wed 12/05/2021

The Kingdom, Three Choirs Festival | reviews, news & interviews

The Kingdom, Three Choirs Festival

The Kingdom, Three Choirs Festival

World-class singers and orchestra make most of Elgar's flawed oratorio

The Three Choirs Festival is with us again, for the 283rd year – almost as many, it seems, as The Mousetrap: this year we are in Gloucester. Nowadays, though, this great festival is no longer imprisoned, Barchester-like, in the cathedral close, but ranges all over Gloucester city and Gloucestershire, with concerts also in Tewkesbury, Cheltenham, Highnam and Painswick; and its repertoire is likewise much broader than of yore, with plenty of new music, young artists, children’s concerts, and even, quaintly, a pipe and tabor workshop, to go with the familiar Elgar, Finzi, Vaughan Williams and Holst, the organ recitals and the vicarage tea parties, the coach trips and the memorial talks.

It’s easy to mock. But this is a genuinely local festival that nevertheless casts its net much wider, and which moreover does not, as sometimes in the past, compromise on professional standards. This year’s festival opened on Saturday, with no fewer than five highly contrasted events culminating in a superb account in the cathedral of Elgar’s last oratorio, The Kingdom, a quintessentially Three Choirs work, admittedly, but by no means one that will suffer shoddy or amateurish performance.



First performed at the Birmingham Festival of 1906, The Kingdom isn’t everyone’s cup of vicarage tea: not really mine, to tell the truth. Elgar intended it as the second panel in a triptych begun three or four years earlier with The Apostles. But he struggled to write it,  never really found the necessary impetus for a work on this scale, and abandoned any idea of a third panel immediately afterwards. Roger Dubois’ excellent, informative programme note quotes the critic Ernest Newman, advising Elgar against going on with the project and to “turn his mind to other themes. These may bring him new inspiration and a new idiom; at present he is simply riding post-haste along the road that leads to nowhere”. It was a fierce opinion, but Elgar seems reluctantly to have agreed (his next work was a genuine masterpiece, the A-flat symphony).

The problem with The Kingdom is that it has hardly any narrative shape and no dramatic structure at all, though curiously enough it has been staged – heaven knows to what effect. For almost two hours it meanders around and through the same spiritual and musical ideas (many of them already familiar from The Apostles) in a mood that fluctuates – if that’s the word – between the pious benign and the pious stern. There are characters but no characterisation. Mary Magdalene is a saint with no past (unlike her model, Wagner’s Kundry); Peter (Gurnemanz) is the reincarnation of Jesus Christ, his vacillations and denials quite forgotten. As another early reviewer put it, they are like figures in a stained-glass window, forever fixed in attitudes of prayer and exhortation; at the end, everything is the same as at the start, apart from a lot of numb posteriors.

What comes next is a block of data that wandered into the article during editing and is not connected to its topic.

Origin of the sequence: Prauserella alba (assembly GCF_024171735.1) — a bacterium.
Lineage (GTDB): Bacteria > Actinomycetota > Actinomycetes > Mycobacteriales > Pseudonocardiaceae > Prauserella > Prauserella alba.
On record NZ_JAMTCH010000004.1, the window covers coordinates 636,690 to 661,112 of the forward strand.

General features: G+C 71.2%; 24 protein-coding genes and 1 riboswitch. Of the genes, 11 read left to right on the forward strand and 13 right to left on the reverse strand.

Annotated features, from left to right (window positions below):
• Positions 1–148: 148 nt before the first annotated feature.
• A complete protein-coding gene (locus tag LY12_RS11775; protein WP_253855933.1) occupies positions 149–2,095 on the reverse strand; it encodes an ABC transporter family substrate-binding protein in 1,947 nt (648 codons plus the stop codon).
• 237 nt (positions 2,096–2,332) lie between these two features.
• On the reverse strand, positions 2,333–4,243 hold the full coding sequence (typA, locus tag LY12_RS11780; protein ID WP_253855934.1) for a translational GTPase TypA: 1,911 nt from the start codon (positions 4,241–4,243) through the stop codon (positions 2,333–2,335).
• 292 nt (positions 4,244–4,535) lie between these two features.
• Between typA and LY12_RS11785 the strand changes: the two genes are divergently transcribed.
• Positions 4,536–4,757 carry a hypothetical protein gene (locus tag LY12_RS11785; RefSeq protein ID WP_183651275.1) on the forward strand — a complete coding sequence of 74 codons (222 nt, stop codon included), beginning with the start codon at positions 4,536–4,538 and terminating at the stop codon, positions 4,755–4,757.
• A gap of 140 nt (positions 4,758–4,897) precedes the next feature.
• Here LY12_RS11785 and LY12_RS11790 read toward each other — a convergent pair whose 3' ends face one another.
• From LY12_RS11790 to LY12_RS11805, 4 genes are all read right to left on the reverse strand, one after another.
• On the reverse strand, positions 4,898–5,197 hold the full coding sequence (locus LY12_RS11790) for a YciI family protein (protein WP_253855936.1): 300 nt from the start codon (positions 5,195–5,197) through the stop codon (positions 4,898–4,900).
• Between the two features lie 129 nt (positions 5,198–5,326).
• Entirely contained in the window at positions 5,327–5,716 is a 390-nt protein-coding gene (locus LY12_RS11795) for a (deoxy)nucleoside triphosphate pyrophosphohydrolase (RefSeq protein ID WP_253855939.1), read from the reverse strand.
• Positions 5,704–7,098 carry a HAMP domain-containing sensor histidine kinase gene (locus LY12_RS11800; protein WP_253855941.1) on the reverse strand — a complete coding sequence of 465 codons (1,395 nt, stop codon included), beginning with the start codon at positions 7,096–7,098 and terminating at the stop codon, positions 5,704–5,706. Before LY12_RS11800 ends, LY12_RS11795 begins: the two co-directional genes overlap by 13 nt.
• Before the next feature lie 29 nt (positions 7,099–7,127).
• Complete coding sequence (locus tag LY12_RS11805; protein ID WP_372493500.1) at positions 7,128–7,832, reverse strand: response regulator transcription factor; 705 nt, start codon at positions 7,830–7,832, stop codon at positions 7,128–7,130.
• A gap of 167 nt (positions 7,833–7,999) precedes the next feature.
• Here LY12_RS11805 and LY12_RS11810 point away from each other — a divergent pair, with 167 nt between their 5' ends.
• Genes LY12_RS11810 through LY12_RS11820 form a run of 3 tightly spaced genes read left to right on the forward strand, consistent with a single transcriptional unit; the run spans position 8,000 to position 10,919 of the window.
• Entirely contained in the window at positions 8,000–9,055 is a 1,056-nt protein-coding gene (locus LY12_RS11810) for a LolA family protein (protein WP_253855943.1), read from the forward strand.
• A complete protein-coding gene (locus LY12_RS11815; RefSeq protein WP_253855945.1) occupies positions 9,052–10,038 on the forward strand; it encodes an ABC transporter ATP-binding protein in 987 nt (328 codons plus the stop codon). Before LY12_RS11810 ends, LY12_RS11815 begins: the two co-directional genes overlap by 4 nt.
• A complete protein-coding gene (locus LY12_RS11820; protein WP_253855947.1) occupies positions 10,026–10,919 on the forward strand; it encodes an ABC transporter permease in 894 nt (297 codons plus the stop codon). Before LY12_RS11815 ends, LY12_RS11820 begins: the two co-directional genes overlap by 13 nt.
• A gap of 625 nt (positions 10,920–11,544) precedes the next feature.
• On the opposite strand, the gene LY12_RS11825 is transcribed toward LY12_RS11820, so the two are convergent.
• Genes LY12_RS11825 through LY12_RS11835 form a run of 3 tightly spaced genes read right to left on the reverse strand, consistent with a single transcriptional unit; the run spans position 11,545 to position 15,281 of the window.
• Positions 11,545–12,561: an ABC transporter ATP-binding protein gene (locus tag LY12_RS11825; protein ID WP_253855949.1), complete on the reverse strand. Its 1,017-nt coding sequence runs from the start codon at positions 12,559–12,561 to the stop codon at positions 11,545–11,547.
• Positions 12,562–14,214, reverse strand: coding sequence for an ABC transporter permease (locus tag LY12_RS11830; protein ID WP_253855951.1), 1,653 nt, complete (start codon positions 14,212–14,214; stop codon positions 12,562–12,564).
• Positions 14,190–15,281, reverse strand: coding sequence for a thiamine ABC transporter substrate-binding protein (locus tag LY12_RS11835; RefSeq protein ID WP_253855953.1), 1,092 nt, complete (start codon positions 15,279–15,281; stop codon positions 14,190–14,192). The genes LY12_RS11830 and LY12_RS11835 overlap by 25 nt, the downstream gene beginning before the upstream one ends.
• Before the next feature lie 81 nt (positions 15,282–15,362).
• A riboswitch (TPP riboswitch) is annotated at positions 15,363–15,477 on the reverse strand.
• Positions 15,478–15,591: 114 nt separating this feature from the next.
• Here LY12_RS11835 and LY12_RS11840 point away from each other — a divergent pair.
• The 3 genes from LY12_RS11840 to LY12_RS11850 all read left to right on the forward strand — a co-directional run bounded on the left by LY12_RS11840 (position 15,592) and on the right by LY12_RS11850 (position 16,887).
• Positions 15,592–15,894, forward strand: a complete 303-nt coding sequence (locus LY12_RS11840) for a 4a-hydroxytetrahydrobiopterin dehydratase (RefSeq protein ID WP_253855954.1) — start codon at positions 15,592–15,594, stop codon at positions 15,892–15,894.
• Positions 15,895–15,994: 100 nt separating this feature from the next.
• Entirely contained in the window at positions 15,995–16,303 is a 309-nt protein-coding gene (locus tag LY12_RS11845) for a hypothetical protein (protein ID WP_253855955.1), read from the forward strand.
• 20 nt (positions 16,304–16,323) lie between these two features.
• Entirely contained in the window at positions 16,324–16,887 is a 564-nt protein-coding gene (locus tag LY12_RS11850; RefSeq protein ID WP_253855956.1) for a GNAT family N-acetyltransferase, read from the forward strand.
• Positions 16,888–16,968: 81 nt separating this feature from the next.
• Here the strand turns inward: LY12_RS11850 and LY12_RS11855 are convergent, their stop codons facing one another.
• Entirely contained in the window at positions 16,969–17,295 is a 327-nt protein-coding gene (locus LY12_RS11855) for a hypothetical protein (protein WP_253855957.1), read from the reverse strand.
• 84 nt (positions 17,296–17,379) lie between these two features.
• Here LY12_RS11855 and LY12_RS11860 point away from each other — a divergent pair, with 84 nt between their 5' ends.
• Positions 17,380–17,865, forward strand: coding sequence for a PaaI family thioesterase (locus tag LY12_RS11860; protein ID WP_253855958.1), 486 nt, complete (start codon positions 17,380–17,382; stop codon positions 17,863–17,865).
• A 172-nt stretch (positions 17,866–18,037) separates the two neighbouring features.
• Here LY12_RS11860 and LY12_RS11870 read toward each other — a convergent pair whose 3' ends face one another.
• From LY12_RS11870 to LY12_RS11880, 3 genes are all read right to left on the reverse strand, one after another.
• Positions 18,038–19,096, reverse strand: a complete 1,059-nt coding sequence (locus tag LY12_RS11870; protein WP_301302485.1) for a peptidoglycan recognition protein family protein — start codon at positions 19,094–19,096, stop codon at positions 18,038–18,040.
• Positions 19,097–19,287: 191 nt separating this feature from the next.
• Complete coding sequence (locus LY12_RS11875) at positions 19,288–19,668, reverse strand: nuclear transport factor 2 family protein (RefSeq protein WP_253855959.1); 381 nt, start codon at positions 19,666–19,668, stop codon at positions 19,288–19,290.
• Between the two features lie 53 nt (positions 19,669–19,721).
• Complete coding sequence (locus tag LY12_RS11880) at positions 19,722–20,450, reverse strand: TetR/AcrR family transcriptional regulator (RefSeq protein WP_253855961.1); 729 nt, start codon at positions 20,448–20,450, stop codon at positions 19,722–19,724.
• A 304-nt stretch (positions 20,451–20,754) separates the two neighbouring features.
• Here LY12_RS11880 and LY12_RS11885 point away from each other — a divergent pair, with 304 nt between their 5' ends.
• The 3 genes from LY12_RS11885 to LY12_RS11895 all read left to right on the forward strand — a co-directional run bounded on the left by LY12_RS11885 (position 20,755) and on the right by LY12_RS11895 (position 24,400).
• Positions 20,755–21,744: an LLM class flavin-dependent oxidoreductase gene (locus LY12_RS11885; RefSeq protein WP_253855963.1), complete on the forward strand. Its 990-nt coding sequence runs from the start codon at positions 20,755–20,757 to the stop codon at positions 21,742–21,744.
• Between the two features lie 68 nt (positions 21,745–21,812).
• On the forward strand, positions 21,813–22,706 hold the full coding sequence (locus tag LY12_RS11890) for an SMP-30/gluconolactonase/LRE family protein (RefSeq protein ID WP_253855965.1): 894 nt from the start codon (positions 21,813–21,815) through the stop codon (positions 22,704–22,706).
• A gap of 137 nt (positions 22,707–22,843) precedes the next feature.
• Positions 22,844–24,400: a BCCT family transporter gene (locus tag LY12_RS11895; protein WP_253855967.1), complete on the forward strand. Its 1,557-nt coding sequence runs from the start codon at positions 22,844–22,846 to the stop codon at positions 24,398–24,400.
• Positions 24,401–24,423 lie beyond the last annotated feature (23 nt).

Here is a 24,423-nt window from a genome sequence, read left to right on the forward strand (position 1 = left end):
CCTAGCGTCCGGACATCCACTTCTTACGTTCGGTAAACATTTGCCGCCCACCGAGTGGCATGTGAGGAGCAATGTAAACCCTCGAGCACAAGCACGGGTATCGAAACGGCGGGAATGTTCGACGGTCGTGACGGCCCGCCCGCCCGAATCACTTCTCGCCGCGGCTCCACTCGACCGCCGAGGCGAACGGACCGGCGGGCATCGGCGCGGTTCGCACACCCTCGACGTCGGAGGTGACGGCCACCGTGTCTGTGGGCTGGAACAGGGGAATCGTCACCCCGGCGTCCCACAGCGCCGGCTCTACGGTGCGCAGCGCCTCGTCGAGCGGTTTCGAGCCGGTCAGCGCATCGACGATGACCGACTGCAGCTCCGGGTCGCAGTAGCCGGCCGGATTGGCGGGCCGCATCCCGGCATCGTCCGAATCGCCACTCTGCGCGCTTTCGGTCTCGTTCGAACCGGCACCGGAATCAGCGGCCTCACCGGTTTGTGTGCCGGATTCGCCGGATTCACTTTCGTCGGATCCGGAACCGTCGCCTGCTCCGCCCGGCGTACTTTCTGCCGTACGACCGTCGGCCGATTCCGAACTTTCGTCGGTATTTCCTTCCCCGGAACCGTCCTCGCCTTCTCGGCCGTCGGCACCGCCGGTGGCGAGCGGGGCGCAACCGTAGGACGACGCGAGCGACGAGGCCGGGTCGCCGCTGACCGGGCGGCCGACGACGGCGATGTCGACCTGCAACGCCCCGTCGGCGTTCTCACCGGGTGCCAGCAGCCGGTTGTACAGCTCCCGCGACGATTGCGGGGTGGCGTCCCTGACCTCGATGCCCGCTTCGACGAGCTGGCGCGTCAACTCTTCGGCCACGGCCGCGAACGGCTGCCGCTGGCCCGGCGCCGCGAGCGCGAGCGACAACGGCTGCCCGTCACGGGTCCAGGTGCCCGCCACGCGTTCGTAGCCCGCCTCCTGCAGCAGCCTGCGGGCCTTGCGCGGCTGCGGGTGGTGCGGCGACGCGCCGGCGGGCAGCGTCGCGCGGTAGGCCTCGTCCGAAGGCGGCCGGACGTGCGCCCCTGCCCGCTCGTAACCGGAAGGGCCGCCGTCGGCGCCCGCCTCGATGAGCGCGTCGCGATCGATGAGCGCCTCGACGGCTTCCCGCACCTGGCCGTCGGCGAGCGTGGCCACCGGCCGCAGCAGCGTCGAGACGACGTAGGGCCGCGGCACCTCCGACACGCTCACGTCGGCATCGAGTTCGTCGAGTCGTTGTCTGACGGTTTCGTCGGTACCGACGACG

Why stick it out then? Well, Elgar was after all no minor oratorian aspiring beyond his reach, but a genius falling short – something far more interesting. Slice through The Kingdom at any point and you’ll be in the thick of first-rate, sometimes inspired music, brilliantly written for the voice, marvellously orchestrated. Adrian Partington, directing Saturday’s performance, made the most of these qualities, sending glorious orchestral sonorities echoing round the huge Norman columns of this greatest of West Country cathedrals. The Philharmonia Orchestra was on top form, the Festival Chorus immaculately prepared, singing with focus and precision, in music that makes steep demands on their control and coordination.

And the soloists were world-class: Susan Gritton, poised and wonderful as ever, Pamela Helen Stephen, a soprano-ish Mary Magdalene with a silvery edge and real brilliance (Elgar called the part a contralto, but the matronly image is hardly the thing), Adrian Thompson and Roderick Williams, both excellent. Should one praise a singer’s smile? Williams manages to look as if the audience contains only his best friends. One of my friends has a car sticker: "If they haven’t got fishing in heaven, I’m not going." But if the Kingdom has these singers, I might be tempted.

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